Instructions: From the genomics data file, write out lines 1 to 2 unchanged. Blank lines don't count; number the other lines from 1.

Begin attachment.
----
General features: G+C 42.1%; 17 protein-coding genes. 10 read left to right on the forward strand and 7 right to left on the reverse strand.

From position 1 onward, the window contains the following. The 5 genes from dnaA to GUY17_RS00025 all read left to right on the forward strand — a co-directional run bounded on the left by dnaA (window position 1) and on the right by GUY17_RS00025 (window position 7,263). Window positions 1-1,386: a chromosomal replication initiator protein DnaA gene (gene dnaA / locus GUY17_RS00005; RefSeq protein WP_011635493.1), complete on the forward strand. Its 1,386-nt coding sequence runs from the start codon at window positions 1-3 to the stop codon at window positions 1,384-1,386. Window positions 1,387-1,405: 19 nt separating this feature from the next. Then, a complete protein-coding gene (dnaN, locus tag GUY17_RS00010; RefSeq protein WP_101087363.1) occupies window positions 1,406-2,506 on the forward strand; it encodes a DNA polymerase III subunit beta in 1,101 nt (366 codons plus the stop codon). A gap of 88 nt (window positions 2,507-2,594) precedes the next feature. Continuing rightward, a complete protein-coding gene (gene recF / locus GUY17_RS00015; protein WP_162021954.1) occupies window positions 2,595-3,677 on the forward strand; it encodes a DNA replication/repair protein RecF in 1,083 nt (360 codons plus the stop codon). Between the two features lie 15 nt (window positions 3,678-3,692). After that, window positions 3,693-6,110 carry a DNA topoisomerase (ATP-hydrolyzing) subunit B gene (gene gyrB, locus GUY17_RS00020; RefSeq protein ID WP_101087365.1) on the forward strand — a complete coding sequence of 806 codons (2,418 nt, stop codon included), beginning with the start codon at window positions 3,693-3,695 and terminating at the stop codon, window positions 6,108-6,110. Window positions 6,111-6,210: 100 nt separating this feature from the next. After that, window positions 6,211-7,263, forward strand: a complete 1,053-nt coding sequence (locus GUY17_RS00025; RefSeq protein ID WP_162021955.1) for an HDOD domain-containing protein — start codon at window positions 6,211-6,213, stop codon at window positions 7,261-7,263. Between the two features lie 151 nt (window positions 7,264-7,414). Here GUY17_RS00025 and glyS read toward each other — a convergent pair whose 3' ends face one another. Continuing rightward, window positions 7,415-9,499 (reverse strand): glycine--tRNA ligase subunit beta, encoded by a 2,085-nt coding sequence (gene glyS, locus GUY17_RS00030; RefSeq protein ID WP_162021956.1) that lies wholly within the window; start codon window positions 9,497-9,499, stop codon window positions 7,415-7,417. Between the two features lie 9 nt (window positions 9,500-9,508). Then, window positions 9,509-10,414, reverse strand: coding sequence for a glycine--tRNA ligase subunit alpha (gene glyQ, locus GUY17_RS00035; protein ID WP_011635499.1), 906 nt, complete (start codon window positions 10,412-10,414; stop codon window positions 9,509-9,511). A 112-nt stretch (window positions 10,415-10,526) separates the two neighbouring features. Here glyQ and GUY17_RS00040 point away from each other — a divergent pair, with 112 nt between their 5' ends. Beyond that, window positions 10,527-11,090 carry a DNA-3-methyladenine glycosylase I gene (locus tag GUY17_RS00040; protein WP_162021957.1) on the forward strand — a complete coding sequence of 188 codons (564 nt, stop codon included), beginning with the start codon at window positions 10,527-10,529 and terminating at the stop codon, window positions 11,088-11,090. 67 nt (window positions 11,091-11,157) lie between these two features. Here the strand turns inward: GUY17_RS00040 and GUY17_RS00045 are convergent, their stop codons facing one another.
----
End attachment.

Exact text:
General features: G+C 42.1%; 17 protein-coding genes. 10 read left to right on the forward strand and 7 right to left on the reverse strand.

From position 1 onward, the window contains the following. The 5 genes from dnaA to GUY17_RS00025 all read left to right on the forward strand — a co-directional run bounded on the left by dnaA (window position 1) and on the right by GUY17_RS00025 (window position 7,263). Window positions 1-1,386: a chromosomal replication initiator protein DnaA gene (gene dnaA / locus GUY17_RS00005; RefSeq protein WP_011635493.1), complete on the forward strand. Its 1,386-nt coding sequence runs from the start codon at window positions 1-3 to the stop codon at window positions 1,384-1,386. Window positions 1,387-1,405: 19 nt separating this feature from the next. Then, a complete protein-coding gene (dnaN, locus tag GUY17_RS00010; RefSeq protein WP_101087363.1) occupies window positions 1,406-2,506 on the forward strand; it encodes a DNA polymerase III subunit beta in 1,101 nt (366 codons plus the stop codon). A gap of 88 nt (window positions 2,507-2,594) precedes the next feature. Continuing rightward, a complete protein-coding gene (gene recF / locus GUY17_RS00015; protein WP_162021954.1) occupies window positions 2,595-3,677 on the forward strand; it encodes a DNA replication/repair protein RecF in 1,083 nt (360 codons plus the stop codon). Between the two features lie 15 nt (window positions 3,678-3,692). After that, window positions 3,693-6,110 carry a DNA topoisomerase (ATP-hydrolyzing) subunit B gene (gene gyrB, locus GUY17_RS00020; RefSeq protein ID WP_101087365.1) on the forward strand — a complete coding sequence of 806 codons (2,418 nt, stop codon included), beginning with the start codon at window positions 3,693-3,695 and terminating at the stop codon, window positions 6,108-6,110. Window positions 6,111-6,210: 100 nt separating this feature from the next. After that, window positions 6,211-7,263, forward strand: a complete 1,053-nt coding sequence (locus GUY17_RS00025; RefSeq protein ID WP_162021955.1) for an HDOD domain-containing protein — start codon at window positions 6,211-6,213, stop codon at window positions 7,261-7,263. Between the two features lie 151 nt (window positions 7,264-7,414). Here GUY17_RS00025 and glyS read toward each other — a convergent pair whose 3' ends face one another. Continuing rightward, window positions 7,415-9,499 (reverse strand): glycine--tRNA ligase subunit beta, encoded by a 2,085-nt coding sequence (gene glyS, locus GUY17_RS00030; RefSeq protein ID WP_162021956.1) that lies wholly within the window; start codon window positions 9,497-9,499, stop codon window positions 7,415-7,417. Between the two features lie 9 nt (window positions 9,500-9,508). Then, window positions 9,509-10,414, reverse strand: coding sequence for a glycine--tRNA ligase subunit alpha (gene glyQ, locus GUY17_RS00035; protein ID WP_011635499.1), 906 nt, complete (start codon window positions 10,412-10,414; stop codon window positions 9,509-9,511). A 112-nt stretch (window positions 10,415-10,526) separates the two neighbouring features. Here glyQ and GUY17_RS00040 point away from each other — a divergent pair, with 112 nt between their 5' ends. Beyond that, window positions 10,527-11,090 carry a DNA-3-methyladenine glycosylase I gene (locus tag GUY17_RS00040; protein WP_162021957.1) on the forward strand — a complete coding sequence of 188 codons (564 nt, stop codon included), beginning with the start codon at window positions 10,527-10,529 and terminating at the stop codon, window positions 11,088-11,090. 67 nt (window positions 11,091-11,157) lie between these two features. Here the strand turns inward: GUY17_RS00040 and GUY17_RS00045 are convergent, their stop codons facing one another.